Use Of Literary Devices In The Rime Of The Ancient Mariner

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Rime Of The Ancient Mariner Rime Of The Ancient Mariner written by Samuel Taylor Coleridge is a classic example of a poem made in the romantic era. It tells the tale of an ancient mariner's adventure and hard-ships of overcoming death,insanity,and his own duality of good and evil. The Mariner and his crew are out at sea in utter hardship while their ship is at a standstill surrounded by fog and ice. Out of nowhere an albatross zooms out of the mist and lands on their ship, they hail it as a Godsend. Suddenly their fortunes begin to change, the fog and ice clears and a strong wind blows, propelling the ship. Then, the mariner shoots the albatross, which begins a domino effect of curses and bad fortune for his crew and himself. Rime Of The…show more content…
The first major literary device that jumps out to me would definitely be Coleridge's use of repetition. The famous line "Water, water, everywhere / And all the boards did shrink / Water, water, everywhere, nor any drop to drink." His repetition of the word "water" emphasizes his use of irony, because it shows that even though they are sur-rounded by water, they can not have any to drink . Another literary device that the author uses is simile. When Coleridge uses this literary technique it paints a picture in the mind of the reader, and describes how something feels, which helps us more deeply understand what is happening. "It raised my hair, it fanned my cheek / like a meadow gale of spring." This example of simile tells the reader in a more detailed and relatable way of how the wind that blew the ship felt on him. Personification is also a prominent literary device used in Rime Of The Ancient Mariner. The author uses personification to connect us with what is being personified, which can help readers understand and see the non-human objects more clearly. When the author says "The death-fires danced at night," he is describing the manner in which the "death-fires" moved, which helps the reader get a clear picture in their mind. Lastly, Coleridge uses an aplenty of alliteration throughout the poem. The author uses alliteration to give rhythm…show more content…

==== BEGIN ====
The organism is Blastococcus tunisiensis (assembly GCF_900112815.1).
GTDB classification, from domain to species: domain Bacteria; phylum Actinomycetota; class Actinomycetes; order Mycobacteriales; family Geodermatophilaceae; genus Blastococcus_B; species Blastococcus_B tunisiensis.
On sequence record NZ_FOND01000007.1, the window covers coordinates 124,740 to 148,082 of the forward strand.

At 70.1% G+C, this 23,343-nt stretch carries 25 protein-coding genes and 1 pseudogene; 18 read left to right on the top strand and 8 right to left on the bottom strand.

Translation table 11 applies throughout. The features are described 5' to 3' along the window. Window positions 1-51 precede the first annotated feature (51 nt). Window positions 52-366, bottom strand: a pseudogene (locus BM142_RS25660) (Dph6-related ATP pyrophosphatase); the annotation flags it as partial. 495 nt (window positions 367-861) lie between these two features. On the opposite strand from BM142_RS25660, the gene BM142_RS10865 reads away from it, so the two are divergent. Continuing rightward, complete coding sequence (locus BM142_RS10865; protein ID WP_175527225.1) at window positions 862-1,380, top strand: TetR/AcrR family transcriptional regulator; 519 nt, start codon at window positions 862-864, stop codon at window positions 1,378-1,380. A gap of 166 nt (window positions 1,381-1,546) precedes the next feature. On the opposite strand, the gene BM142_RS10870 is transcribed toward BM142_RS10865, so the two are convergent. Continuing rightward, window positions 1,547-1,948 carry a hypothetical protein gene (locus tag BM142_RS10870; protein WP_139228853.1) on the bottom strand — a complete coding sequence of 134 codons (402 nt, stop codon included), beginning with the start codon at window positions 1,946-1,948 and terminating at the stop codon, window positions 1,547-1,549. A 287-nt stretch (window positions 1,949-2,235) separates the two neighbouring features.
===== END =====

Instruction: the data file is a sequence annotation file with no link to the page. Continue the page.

Coleridge uses both obvious and subtle examples to make strong connections to God. The most obvious example is the alba-tross. When it comes to the crew, they hail it as a godsend. They believe that the bird was going to save them and bring them salvation, exactly as Jesus does. Another example, was the crew coming back to life after dying. This is also connected to Jesus because after he was hung on the cross and died, he resurrected. Lastly a quote from the poem itself "He prayeth best, who loveth best / All things both great and small / For the dear God loveth us / He made and loveth all." This quote is a direct example of Christianity, it explains how we should love all things no matter how big or small, because he made and loves all

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